April 29, 2013

Thermostat Software


EDIT: I don't profess to be a programmer, even though I can make my way through a few different languages. The code I present here works fine, but it's not very pretty or efficient. I think it's still useful from an educational standpoint and has a few ideas in there that are worth looking at and it's easy to get up and running. But I will soon be ditching this software in favor for some written by Wyatt Winters for his Rubustat (though I'll try to find a way to re-implement the checking of outdoor temperature to determine heating/cooling).


In this post I explained that I tasked my Raspberry Pi with controlling the furnace and air conditioner in my house. Here I describe the software that went into it.

The requirements I wanted were simple enough:
  1. Behave similarly to a commercial thermostat
  2. Schedule temperature set points
  3. Automatic switching between heating and cooling based on outdoor temperature

April 14, 2013

Sous Vide Part 2: The Early Version

In part 1 of this post I talked about what sous vide is and a little about how it can transform foods. I'm not going to delve into the world of opinions on how fantastic it is, unlocking unheard of flavors, tenderness beyond belief, etc etc. I assume that if you've come this far on the internet you've already read a lot about all that, so I don't need to convince you. Instead, I'll lay out my experience tinkering with my homemade controller, how I did it, and how you can do it, too.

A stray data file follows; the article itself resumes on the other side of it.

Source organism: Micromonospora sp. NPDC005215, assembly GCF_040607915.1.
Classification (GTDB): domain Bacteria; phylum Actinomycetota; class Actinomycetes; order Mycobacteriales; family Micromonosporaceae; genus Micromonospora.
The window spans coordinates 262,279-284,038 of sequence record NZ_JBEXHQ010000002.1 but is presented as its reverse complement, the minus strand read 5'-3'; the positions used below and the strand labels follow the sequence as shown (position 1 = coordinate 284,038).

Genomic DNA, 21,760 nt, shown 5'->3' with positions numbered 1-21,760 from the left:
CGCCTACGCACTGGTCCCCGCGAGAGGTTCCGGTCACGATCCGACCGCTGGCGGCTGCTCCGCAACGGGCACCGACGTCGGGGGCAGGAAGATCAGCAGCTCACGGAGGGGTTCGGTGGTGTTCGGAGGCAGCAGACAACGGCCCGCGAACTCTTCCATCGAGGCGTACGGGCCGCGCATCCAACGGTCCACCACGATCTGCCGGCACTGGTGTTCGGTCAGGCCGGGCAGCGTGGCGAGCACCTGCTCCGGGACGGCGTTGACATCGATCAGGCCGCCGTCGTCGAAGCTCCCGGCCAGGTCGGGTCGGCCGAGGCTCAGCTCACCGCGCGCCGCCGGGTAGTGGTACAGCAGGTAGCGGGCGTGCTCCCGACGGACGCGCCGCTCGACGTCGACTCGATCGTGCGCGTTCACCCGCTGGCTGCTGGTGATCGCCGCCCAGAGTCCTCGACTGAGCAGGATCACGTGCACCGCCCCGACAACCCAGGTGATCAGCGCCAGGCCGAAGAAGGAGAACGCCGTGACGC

April 13, 2013

Raspberry Pi Thermostat Hookups

I recently replaced my thermostat with my Raspberry Pi. In this post I explain how to make the hardware connections between the Raspberry Pi and the house wiring. Check out the Makeatronics Store if you want a PCB that does the connections for you.

In my house (and the vast majority of others) the thermostat wiring runs at 24V AC. There's a live wire (or two, depending on the setup) coming into the thermostat, and several others leaving to control the different components of the HVAC system. The thermostat's job is to close the circuit between the live wire and the appropriate control wire based on the temperature. A relay is an easy way to do it, but I find relay's cumbersome with their (usually) breadboard unfriendly pin layout and larger-than-can-be-supplied-by-gpio switching current requirements.